Sunday, June 26, 2016

Fever At Dawn and Spill Simmer Falter Wither

Lot and lots of reading of late. Publishing pals are keeping me well-stocked with a wide array of books and I'm trying hard just to keep up. 

Peter Gardos is a Hungarian filmmaker who has done things in reverse. He has already made a movie, Fever At Dawn, and then went back and wrote the novel of the same name. I haven't seen the film but I finished the novel recently

The book starts with Miklos, a Hungarian Jew, hospitalized 
in 1945 Sweden as the Holocaust winds down. Because of fluid in his lungs, he has been given six months to live. In his boredom and defiance of his imminent death, he manages to secure the names and addresses of 117 girls from his hometown, also hospitalized in Sweden. He writes each the same letter in the fervent belief a correspondence will develop and through that correspondence, he will find a wife. In this manner, he meets Lili.

It's a hell of a set-up, don't you think? Better still, Fever At Dawn is based on the true story of Gardos' parents. He only learned of this tale after his father passed and his mother showed him the correspondence and revealed their story. 

Fever At Dawn is fast-paced and entertaining especially in light of the truth behind it but I wonder if it worked better as a film. To me, most of the characters were uneven and underdeveloped, especially Lili, whose illness is never made known and whose constant fainting becomes laughable (Like Lou Reed said, "...women never really faint..."). There is also a "frenemy" sub-plot that seems unnecessary. I did love Harry, Miklos' randy boon companion, and his never-ending quest to test his potency.

Despite what I find deficient, the book was a bestseller in Europe, the book rights went to auction here in the States, and it will be published in thirty countries. Please decide for yourself. 

More to my liking was Spill Simmer Falter Wither, the debut novel by Sara Baume.  Some might shy away from the man-and-his-dog saga but this is done so well, you'd be foolish to do so. Be warned however, this is no warm and fuzzy read. 

Ray is a puzzle and the solution doesn't come until well into the book. What we do learn is that Ray lives in "his father's house" in a small, seaside, Irish village. The village has been Ray's only home but has always been regarded as an oddball and at 57, that won't change. His father has passed and one day, in a move that is out of character, Ray adopts a troubled shelter dog after seeing a flyer taped to the window of the local jumble shop. The dog has been injured which leads Ray to name him One Eye and they become utterly devoted to each other. The story is told to One Eye but you will often think he is addressing you, the reader.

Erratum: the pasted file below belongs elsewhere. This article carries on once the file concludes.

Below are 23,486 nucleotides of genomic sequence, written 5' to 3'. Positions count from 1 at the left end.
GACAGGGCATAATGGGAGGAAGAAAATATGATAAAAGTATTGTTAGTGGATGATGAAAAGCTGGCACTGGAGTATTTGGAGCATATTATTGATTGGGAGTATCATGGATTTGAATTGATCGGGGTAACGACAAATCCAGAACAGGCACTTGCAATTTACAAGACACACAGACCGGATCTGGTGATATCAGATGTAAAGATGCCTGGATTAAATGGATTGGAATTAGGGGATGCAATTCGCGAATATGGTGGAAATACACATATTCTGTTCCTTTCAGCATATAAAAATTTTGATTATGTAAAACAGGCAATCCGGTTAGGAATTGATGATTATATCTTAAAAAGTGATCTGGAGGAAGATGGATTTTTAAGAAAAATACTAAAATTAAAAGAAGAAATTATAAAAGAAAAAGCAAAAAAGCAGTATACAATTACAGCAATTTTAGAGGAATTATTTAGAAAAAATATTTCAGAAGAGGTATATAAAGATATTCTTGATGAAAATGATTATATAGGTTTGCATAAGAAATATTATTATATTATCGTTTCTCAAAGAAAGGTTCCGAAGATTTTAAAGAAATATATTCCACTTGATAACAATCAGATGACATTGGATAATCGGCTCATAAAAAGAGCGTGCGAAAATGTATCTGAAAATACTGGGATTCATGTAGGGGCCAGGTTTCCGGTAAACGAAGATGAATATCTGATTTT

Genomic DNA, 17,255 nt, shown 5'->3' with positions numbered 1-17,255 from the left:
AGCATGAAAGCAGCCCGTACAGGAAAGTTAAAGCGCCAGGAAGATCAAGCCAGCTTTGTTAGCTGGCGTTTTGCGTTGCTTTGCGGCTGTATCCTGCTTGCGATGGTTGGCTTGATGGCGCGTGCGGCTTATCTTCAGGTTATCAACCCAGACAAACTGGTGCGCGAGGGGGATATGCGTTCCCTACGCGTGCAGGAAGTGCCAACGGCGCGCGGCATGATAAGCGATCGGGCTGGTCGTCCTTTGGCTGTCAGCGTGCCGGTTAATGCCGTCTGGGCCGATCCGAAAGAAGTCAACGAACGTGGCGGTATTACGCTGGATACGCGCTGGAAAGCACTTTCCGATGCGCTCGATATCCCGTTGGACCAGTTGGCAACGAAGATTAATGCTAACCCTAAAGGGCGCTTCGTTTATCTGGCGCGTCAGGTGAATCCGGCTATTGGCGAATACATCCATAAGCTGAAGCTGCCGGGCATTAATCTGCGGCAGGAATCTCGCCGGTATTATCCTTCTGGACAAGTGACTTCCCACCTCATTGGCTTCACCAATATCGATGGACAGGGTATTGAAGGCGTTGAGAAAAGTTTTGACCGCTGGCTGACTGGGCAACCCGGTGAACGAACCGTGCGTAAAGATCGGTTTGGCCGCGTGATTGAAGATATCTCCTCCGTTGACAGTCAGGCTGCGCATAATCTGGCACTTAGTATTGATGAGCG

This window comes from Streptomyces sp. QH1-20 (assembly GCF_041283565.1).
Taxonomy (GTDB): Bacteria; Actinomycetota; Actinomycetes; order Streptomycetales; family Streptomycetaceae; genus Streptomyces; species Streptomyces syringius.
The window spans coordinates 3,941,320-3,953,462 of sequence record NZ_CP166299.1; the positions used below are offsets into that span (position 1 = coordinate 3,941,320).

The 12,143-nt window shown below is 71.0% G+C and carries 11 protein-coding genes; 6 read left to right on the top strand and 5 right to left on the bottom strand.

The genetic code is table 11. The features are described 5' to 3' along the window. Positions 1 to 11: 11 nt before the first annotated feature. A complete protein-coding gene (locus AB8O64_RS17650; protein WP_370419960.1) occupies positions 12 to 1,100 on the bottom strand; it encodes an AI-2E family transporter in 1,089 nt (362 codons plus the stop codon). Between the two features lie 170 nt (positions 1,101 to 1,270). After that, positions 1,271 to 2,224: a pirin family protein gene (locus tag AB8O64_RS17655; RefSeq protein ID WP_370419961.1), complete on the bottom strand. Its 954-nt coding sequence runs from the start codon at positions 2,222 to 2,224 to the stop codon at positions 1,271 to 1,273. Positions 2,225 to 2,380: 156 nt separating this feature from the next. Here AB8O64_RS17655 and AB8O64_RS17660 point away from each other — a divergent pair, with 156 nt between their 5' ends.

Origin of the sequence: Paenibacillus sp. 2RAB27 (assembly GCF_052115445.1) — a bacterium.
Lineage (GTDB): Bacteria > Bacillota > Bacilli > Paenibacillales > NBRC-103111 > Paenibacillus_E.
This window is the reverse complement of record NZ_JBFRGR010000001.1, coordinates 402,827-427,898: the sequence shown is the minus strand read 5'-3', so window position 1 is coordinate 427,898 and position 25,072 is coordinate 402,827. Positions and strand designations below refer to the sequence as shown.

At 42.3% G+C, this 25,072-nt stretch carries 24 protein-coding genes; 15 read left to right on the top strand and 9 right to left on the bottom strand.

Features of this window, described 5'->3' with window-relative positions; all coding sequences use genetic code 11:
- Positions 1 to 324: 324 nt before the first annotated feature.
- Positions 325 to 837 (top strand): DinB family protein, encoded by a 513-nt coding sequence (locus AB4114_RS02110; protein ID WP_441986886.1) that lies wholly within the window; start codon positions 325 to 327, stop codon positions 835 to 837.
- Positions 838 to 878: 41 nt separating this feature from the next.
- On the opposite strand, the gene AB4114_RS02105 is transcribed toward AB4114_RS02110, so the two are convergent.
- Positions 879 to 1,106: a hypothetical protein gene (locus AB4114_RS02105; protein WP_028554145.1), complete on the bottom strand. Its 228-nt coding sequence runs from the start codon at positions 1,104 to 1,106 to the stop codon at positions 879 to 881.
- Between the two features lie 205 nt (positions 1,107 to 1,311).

At first, I thought the unconditional love going both ways would allow Ray to develop into his own man but One Eye has a mean streak which creates trouble for them both. There is a hovering danger author Baume creates that is unnerving. At one point, Ray is so afraid, he packs up his car, gets his savings, and they spend months driving nowhere and anywhere to avoid consequences that may or may not actually exist should they return to the village. It is a impetuous, paranoid, but poignant trip that leaves Ray broke and afraid but with nowhere else to go but "home". 

Throughout, Baume had me by the cojones and the heart strings. She imbues Ray with surprising insight while avoiding sentimentality. Her prose can sparkle as when Ray remarks about how One Eye's senses overtake him during their walks: 

"...I call you but you don't seem to hear, you're hypnotised by smell. Now you zig-zag the concrete, hop on the wall and shout at the gulls, bust into a frenzied run...How can you be so unremittingly interested? How can every stone be worth of tenderly sniffing, every clump of grass a source of fascination?...I wish I'd been born with your capacity for wonder. I wouldn't mind living a shorter life if my short life could be as vivid as yours." 

If you've ever owned a dog, you know how well she captures the rapture but it is counterbalanced by Ray's own wonder, his deep love, and his history of heartbreak.